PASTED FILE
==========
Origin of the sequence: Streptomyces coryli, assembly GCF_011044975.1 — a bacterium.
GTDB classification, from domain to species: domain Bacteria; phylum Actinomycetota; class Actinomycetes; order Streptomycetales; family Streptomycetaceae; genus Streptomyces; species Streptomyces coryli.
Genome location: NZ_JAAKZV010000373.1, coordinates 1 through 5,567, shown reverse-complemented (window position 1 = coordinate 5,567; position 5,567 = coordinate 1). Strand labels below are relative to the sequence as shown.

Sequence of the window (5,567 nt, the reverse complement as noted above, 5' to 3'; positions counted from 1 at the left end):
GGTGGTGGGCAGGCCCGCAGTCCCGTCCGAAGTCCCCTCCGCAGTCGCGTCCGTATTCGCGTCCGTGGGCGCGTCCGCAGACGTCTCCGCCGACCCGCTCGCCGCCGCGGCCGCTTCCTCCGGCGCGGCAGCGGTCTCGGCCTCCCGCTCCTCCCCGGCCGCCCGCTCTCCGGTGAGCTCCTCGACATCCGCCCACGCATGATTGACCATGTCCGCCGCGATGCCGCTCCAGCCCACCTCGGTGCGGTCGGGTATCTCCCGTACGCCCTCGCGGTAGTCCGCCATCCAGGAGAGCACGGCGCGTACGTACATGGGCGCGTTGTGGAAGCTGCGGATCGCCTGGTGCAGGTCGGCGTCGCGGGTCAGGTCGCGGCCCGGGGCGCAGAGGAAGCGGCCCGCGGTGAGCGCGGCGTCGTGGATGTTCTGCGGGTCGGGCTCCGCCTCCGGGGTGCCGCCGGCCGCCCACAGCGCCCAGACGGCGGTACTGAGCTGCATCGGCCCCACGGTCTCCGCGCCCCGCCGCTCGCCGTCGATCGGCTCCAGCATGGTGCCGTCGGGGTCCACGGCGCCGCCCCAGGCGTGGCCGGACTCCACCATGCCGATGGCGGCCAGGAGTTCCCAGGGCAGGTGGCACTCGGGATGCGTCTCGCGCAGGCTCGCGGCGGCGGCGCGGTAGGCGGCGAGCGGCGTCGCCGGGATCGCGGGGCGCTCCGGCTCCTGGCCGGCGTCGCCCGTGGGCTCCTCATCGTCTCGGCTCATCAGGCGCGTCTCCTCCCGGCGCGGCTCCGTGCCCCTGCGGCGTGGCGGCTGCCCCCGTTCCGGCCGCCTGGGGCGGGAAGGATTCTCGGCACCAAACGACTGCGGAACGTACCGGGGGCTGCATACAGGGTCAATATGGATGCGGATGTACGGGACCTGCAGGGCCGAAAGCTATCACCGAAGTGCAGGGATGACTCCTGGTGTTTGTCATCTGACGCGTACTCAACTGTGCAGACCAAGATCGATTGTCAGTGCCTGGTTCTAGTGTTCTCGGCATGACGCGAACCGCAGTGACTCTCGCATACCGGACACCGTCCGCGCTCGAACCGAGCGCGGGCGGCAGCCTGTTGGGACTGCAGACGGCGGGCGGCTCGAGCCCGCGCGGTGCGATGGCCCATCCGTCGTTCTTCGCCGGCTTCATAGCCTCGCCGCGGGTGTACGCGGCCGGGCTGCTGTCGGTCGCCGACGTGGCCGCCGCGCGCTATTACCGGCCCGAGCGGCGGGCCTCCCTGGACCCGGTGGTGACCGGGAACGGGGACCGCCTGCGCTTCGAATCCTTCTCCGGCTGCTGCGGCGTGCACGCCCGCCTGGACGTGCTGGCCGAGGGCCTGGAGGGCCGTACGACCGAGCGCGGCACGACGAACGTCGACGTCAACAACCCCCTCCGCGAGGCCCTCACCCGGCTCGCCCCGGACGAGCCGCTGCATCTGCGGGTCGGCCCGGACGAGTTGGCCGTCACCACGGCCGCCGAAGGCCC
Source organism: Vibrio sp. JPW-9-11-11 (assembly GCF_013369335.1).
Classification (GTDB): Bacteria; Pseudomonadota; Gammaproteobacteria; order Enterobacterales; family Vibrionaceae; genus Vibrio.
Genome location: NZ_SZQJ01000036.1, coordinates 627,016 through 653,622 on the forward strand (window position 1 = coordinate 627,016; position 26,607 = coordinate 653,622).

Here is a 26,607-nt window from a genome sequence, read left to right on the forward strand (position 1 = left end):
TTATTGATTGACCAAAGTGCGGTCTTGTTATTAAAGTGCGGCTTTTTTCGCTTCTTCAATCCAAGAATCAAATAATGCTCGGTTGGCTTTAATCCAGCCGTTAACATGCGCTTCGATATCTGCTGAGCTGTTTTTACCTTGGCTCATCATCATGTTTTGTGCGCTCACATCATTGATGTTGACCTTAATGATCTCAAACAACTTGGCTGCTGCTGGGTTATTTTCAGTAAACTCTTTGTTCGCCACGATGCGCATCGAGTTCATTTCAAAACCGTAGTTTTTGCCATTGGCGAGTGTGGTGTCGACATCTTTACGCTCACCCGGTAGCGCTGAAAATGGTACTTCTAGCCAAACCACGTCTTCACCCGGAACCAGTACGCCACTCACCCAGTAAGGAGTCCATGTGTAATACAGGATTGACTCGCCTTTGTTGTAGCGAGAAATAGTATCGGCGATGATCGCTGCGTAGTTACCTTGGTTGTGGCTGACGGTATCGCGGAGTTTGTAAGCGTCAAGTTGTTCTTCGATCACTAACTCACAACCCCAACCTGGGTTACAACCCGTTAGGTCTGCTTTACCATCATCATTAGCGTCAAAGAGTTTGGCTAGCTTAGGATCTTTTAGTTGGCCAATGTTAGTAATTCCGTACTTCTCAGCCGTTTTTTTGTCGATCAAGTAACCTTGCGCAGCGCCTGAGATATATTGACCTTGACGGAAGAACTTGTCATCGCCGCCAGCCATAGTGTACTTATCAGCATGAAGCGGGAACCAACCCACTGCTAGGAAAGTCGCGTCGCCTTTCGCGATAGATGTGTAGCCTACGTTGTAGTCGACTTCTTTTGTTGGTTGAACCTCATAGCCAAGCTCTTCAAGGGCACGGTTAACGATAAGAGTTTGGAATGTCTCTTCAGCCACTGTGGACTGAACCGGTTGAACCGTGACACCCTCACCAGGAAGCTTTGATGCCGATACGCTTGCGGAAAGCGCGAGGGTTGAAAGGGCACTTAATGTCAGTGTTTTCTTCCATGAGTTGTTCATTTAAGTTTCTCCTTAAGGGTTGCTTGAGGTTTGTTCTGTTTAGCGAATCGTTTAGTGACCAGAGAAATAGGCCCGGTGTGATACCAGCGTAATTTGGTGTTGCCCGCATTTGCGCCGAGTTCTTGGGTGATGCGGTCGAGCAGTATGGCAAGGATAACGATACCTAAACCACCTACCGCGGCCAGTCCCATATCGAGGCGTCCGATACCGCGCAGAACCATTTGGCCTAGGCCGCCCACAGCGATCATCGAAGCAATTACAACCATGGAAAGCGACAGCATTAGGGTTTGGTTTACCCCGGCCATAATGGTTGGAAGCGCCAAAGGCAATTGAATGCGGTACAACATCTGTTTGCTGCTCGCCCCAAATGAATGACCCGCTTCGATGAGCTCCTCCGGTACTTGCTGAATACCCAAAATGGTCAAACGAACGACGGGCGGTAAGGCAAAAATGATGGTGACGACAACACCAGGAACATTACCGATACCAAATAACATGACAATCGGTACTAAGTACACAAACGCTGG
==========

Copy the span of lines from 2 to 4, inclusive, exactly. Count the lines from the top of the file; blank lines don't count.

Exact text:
GTDB classification, from domain to species: domain Bacteria; phylum Actinomycetota; class Actinomycetes; order Streptomycetales; family Streptomycetaceae; genus Streptomyces; species Streptomyces coryli.
Genome location: NZ_JAAKZV010000373.1, coordinates 1 through 5,567, shown reverse-complemented (window position 1 = coordinate 5,567; position 5,567 = coordinate 1). Strand labels below are relative to the sequence as shown.

Sequence of the window (5,567 nt, the reverse complement as noted above, 5' to 3'; positions counted from 1 at the left end):